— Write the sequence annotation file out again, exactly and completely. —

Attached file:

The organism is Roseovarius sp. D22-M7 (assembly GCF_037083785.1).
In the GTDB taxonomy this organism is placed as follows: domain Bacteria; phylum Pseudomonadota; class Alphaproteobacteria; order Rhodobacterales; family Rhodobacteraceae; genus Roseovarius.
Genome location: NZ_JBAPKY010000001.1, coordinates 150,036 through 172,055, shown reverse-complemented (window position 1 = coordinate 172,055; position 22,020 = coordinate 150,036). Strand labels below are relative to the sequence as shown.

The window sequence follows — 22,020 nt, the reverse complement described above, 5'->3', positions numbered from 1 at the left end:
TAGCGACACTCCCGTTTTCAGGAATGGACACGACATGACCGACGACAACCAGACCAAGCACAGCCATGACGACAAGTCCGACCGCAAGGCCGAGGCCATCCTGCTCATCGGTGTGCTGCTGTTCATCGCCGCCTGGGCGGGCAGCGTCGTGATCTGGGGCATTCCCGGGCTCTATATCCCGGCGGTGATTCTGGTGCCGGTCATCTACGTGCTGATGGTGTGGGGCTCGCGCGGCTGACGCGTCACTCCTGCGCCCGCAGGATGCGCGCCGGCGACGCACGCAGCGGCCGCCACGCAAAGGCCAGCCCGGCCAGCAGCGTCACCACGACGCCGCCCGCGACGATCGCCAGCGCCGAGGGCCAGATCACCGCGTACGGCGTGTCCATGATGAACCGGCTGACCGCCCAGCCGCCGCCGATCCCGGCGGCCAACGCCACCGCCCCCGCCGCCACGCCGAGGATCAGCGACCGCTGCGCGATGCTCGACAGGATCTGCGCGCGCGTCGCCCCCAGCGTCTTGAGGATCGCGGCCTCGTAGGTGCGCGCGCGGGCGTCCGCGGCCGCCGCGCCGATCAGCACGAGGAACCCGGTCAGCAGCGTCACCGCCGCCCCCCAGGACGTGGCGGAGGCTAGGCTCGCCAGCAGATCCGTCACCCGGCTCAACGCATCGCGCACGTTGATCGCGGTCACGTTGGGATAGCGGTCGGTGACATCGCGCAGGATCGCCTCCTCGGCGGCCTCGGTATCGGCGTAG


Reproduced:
The organism is Roseovarius sp. D22-M7 (assembly GCF_037083785.1).
In the GTDB taxonomy this organism is placed as follows: domain Bacteria; phylum Pseudomonadota; class Alphaproteobacteria; order Rhodobacterales; family Rhodobacteraceae; genus Roseovarius.
Genome location: NZ_JBAPKY010000001.1, coordinates 150,036 through 172,055, shown reverse-complemented (window position 1 = coordinate 172,055; position 22,020 = coordinate 150,036). Strand labels below are relative to the sequence as shown.

The window sequence follows — 22,020 nt, the reverse complement described above, 5'->3', positions numbered from 1 at the left end:
TAGCGACACTCCCGTTTTCAGGAATGGACACGACATGACCGACGACAACCAGACCAAGCACAGCCATGACGACAAGTCCGACCGCAAGGCCGAGGCCATCCTGCTCATCGGTGTGCTGCTGTTCATCGCCGCCTGGGCGGGCAGCGTCGTGATCTGGGGCATTCCCGGGCTCTATATCCCGGCGGTGATTCTGGTGCCGGTCATCTACGTGCTGATGGTGTGGGGCTCGCGCGGCTGACGCGTCACTCCTGCGCCCGCAGGATGCGCGCCGGCGACGCACGCAGCGGCCGCCACGCAAAGGCCAGCCCGGCCAGCAGCGTCACCACGACGCCGCCCGCGACGATCGCCAGCGCCGAGGGCCAGATCACCGCGTACGGCGTGTCCATGATGAACCGGCTGACCGCCCAGCCGCCGCCGATCCCGGCGGCCAACGCCACCGCCCCCGCCGCCACGCCGAGGATCAGCGACCGCTGCGCGATGCTCGACAGGATCTGCGCGCGCGTCGCCCCCAGCGTCTTGAGGATCGCGGCCTCGTAGGTGCGCGCGCGGGCGTCCGCGGCCGCCGCGCCGATCAGCACGAGGAACCCGGTCAGCAGCGTCACCGCCGCCCCCCAGGACGTGGCGGAGGCTAGGCTCGCCAGCAGATCCGTCACCCGGCTCAACGCATCGCGCACGTTGATCGCGGTCACGTTGGGATAGCGGTCGGTGACATCGCGCAGGATCGCCTCCTCGGCGGCCTCGGTATCGGCGTAG